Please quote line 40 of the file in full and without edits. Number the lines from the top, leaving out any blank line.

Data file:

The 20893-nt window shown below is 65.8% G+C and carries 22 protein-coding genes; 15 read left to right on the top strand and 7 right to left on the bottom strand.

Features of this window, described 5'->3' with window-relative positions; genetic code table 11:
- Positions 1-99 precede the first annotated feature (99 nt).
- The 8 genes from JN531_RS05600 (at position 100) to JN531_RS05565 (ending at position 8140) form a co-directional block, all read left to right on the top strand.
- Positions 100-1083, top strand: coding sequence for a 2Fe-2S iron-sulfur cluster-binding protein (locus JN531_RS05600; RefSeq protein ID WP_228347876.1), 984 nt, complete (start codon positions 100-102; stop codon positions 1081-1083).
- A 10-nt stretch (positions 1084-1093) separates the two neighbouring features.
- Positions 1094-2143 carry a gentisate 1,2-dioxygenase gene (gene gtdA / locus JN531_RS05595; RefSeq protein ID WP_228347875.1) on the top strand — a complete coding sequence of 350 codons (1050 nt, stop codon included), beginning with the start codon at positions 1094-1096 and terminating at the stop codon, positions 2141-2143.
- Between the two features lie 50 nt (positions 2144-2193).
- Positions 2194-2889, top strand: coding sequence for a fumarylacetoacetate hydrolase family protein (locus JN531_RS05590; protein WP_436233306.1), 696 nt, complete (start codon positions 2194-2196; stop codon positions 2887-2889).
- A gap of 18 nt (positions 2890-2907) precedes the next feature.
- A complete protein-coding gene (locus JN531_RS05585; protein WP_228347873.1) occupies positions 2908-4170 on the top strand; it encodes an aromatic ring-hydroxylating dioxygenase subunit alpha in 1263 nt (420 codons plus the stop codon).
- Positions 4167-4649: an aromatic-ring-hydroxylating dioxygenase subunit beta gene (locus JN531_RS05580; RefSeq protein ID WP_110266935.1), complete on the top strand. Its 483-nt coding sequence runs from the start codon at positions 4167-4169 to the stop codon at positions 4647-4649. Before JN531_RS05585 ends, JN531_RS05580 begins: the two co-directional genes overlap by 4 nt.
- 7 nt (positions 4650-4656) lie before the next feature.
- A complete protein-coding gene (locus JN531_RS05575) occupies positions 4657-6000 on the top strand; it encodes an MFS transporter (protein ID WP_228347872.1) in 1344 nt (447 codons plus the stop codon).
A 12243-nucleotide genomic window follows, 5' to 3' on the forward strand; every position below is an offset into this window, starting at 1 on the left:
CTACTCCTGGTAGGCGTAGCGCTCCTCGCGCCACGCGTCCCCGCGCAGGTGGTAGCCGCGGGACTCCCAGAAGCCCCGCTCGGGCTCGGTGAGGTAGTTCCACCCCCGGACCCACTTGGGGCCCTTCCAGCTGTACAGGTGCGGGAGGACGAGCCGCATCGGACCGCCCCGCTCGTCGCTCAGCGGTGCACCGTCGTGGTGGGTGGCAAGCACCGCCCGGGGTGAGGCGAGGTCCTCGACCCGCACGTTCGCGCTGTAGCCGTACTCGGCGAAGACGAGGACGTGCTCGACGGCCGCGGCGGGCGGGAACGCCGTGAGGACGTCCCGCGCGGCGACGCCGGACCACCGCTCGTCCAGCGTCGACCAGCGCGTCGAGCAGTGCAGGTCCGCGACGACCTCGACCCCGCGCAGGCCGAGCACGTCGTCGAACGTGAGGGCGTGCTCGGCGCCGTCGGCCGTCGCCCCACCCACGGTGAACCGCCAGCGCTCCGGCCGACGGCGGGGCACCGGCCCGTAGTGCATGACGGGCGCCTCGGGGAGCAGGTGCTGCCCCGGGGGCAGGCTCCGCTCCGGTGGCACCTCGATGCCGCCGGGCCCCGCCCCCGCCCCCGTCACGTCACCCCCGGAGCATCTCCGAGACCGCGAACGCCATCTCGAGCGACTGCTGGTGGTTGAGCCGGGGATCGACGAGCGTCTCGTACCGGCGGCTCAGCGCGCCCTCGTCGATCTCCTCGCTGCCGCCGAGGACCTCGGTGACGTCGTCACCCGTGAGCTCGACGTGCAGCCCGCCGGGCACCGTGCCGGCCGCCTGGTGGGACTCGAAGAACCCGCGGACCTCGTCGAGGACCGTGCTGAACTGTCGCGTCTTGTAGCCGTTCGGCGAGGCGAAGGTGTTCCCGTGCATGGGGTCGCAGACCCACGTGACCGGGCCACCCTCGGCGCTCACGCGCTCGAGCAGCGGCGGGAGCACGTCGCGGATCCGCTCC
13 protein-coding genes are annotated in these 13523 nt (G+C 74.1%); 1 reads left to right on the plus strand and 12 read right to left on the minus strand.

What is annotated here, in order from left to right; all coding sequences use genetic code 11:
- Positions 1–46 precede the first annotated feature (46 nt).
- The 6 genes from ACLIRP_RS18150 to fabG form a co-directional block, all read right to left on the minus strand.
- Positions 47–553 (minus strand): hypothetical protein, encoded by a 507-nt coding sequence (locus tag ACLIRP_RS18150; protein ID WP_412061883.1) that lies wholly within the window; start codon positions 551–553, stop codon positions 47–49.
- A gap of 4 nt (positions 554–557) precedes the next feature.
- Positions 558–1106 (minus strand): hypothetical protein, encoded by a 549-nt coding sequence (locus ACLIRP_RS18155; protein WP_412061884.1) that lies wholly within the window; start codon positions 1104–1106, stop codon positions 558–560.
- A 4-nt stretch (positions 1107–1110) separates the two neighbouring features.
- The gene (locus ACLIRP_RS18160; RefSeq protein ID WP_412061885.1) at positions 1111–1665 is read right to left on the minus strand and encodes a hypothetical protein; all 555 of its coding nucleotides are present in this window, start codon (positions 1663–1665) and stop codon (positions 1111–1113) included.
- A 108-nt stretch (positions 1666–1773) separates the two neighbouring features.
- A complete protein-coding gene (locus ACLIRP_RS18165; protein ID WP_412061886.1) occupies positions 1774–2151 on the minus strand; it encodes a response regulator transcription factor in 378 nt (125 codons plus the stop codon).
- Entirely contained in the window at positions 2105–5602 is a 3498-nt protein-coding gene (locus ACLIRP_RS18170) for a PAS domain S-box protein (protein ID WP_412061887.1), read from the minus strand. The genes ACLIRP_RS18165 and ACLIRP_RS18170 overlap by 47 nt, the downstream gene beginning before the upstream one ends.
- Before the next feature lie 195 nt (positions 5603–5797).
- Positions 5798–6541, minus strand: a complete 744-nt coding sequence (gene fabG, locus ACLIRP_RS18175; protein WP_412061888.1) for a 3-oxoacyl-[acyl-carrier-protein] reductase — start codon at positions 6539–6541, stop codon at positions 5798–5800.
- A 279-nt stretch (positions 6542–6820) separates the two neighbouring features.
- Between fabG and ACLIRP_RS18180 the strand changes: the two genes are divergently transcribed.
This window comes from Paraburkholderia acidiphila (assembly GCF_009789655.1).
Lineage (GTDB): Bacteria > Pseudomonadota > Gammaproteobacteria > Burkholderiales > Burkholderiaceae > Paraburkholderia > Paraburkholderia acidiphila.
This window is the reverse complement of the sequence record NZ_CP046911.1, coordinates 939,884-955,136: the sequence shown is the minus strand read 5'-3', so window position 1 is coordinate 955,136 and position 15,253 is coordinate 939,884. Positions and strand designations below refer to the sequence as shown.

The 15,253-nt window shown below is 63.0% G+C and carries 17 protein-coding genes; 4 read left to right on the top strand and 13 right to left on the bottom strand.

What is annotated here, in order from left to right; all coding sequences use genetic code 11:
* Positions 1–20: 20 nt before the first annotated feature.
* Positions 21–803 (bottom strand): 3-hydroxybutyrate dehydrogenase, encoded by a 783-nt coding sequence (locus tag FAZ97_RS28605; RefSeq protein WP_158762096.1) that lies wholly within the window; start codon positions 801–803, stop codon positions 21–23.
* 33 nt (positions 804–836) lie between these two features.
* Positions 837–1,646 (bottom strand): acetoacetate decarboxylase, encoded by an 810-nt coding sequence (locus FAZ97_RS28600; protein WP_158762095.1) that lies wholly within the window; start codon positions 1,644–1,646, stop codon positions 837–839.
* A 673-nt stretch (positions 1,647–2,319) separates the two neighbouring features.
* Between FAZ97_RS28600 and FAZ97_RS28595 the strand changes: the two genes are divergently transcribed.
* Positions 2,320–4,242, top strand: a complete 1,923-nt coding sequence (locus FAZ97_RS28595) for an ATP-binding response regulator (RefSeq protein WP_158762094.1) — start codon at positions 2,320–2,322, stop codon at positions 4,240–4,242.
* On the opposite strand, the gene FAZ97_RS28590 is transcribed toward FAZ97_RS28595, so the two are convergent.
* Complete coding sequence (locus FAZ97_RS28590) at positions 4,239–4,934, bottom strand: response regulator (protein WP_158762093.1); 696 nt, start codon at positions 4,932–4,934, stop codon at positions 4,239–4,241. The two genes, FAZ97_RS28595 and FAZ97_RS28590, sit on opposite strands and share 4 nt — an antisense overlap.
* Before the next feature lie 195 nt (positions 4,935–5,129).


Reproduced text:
* 33 nt (positions 804–836) lie between these two features.